Researchers seek descendents of La Parida - Albuquerque Journal

Researchers seek descendents of La Parida

Archaeologist Brenda Wilkinson with the Bureau of Land Management’s Socorro Field Office has taken on the formidable task of trying to locate descendants of a town that was once located on the banks of the Rio Grande, east of Escondida.

For a brief period La Parida was a vital part of El Camino Real, and Wilkinson believes direct descendants of the community’s inhabitants may still be residing in the area.

“We’re resurrecting the memory of a long-forgotten town that succumbed to the raging waters of the Rio Grande a century and a half ago,” Wilkinson said. “Fieldwork is complete for the La Parida data recovery project, led by New Mexico State University’s Dr. Kelly Jenks.”

Wilkinson said the research explores the early to mid-19th century Hispanic community of La Parida on the Camino Real National Historic Trail. Jenks’ team consisted of both archaeology and history students, making for a well-rounded effort which included extensive archival work.

“Faint traces of adobe buildings were mapped, and analysis of surface artifacts provided insight into the daily lives of residents,” she said.

Historical records and census data were also consulted as part of the effort.

“Most artifacts fell into the expected range for a small farming village, but a few tantalizing fragments of imported porcelain and a handful of sherds of what may be Sangre de Cristo Micaceous pottery reflect the diversity that might be found on a major trade route,” Wilkinson said.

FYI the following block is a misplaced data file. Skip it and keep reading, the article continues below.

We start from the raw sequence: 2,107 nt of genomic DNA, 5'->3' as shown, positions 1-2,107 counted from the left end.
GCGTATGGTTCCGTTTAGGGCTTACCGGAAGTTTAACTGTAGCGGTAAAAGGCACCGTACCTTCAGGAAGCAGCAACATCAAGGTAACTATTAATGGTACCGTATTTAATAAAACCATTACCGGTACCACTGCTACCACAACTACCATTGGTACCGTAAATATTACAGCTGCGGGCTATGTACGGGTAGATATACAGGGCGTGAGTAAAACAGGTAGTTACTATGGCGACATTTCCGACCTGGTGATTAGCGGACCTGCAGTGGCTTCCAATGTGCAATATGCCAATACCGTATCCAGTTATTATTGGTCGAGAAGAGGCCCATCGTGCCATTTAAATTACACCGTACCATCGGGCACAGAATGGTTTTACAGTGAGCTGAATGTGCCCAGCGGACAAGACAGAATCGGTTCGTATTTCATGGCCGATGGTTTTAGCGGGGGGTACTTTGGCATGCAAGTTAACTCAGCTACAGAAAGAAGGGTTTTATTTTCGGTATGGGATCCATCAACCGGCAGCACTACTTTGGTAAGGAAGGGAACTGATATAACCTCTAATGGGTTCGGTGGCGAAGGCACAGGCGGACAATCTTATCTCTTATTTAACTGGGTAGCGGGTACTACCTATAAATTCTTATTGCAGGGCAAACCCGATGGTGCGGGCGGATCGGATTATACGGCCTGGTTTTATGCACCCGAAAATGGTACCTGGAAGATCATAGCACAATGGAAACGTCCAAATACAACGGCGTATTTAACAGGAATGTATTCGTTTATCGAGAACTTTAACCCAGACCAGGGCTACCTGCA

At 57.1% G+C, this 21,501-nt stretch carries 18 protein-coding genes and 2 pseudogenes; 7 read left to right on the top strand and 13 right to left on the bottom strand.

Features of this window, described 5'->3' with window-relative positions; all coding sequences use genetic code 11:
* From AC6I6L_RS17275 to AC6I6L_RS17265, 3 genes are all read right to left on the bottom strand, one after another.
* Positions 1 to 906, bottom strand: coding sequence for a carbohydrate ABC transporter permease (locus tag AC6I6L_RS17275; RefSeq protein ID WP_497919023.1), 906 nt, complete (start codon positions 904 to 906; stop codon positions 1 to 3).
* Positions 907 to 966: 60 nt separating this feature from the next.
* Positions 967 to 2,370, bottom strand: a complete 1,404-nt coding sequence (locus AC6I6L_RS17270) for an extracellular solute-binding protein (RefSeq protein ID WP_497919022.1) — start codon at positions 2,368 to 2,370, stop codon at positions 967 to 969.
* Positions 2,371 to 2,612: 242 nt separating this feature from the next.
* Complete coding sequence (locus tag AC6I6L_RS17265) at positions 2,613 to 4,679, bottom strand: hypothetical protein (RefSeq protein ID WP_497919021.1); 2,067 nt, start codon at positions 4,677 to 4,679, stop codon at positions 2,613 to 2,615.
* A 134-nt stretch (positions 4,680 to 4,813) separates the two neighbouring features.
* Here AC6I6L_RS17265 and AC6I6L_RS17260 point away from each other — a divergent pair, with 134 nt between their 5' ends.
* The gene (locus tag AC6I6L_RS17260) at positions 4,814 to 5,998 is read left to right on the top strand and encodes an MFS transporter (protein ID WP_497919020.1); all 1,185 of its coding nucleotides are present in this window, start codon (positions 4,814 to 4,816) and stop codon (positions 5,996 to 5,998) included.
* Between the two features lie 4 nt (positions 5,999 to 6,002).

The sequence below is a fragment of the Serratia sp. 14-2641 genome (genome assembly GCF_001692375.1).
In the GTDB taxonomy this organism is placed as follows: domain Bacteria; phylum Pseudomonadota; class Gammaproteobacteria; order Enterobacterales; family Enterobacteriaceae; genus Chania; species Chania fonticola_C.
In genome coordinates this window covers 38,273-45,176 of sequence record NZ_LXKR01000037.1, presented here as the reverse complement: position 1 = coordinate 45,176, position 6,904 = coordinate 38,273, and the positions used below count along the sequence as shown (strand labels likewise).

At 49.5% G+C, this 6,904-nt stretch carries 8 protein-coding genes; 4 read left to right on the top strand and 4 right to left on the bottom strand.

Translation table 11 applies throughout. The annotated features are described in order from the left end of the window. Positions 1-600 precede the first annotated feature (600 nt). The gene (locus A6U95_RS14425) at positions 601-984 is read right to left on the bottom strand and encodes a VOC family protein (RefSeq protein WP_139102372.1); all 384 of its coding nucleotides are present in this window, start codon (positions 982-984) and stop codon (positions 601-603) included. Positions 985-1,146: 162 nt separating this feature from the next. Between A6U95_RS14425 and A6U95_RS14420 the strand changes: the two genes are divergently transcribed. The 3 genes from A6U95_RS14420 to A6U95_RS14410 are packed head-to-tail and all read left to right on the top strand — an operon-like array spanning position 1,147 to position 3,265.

La Parida is one of the oldest Hispanic communities of the post-revolt period in the area. After the Spanish re-conquest in 1692 (following the 1680 Pueblo Revolt), the middle Rio Grande area was one of the last to be resettled.

“The areas near the present day U.S. Mexico border and along the northern Rio Grande were favored, leaving the Socorro/La Parida area uninhabited until about 1800,” Wilkinson said.

According to records, the town of about 200 people originated around 1820, the transition period between Spanish and Mexican rule, and lasted into the U.S. Territorial period. It was abandoned around 1860. After Mexico’s independence from Spain in 1821 trade with the U.S. was no longer banned, and trade items made their way from the Santa Fe Trail south along the Camino Real.

The town was hit by several Rio Grande flooding events, rebuilt on higher ground, and eventually abandoned around 1860, 52 years before New Mexico statehood.

“Now we’re in the process of trying to identify descendants of the La Parida community in order to add family stories to the field and archival components of the work,” Wilkinson said. “History is, after all, about people.”

Wilkinson asked that anyone who believes their ancestors once lived in La Parida to contact her at the Socorro Field Office of the BLM; telephone 575-838-1276 or email bwilkins@blm.gov.

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